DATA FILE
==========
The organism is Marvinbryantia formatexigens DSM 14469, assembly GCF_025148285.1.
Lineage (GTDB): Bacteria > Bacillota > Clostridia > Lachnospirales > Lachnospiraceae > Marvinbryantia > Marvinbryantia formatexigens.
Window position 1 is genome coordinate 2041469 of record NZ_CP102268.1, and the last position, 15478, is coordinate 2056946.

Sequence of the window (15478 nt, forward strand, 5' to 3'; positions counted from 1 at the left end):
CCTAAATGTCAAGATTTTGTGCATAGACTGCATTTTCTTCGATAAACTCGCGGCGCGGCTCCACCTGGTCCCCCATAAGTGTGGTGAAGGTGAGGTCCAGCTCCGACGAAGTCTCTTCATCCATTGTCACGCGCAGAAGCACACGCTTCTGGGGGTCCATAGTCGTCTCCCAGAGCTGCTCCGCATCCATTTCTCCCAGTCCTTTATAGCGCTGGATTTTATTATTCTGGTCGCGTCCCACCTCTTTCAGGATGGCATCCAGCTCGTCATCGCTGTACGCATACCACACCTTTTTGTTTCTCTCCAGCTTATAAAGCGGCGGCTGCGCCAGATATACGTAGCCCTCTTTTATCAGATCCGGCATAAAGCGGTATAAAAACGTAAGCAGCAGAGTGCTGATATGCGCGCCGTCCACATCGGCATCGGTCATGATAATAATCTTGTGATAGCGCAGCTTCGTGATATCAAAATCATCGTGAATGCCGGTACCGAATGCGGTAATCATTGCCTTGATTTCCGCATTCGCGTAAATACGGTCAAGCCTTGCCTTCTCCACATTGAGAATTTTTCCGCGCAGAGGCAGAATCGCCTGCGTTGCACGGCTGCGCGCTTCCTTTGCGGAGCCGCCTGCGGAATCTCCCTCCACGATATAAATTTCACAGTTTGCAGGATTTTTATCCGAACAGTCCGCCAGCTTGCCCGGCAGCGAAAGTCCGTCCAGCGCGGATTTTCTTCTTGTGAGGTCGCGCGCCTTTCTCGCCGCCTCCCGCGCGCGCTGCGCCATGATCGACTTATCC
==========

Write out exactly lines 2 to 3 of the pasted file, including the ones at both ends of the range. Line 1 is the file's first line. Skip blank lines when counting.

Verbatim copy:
Lineage (GTDB): Bacteria > Bacillota > Clostridia > Lachnospirales > Lachnospiraceae > Marvinbryantia > Marvinbryantia formatexigens.
Window position 1 is genome coordinate 2041469 of record NZ_CP102268.1, and the last position, 15478, is coordinate 2056946.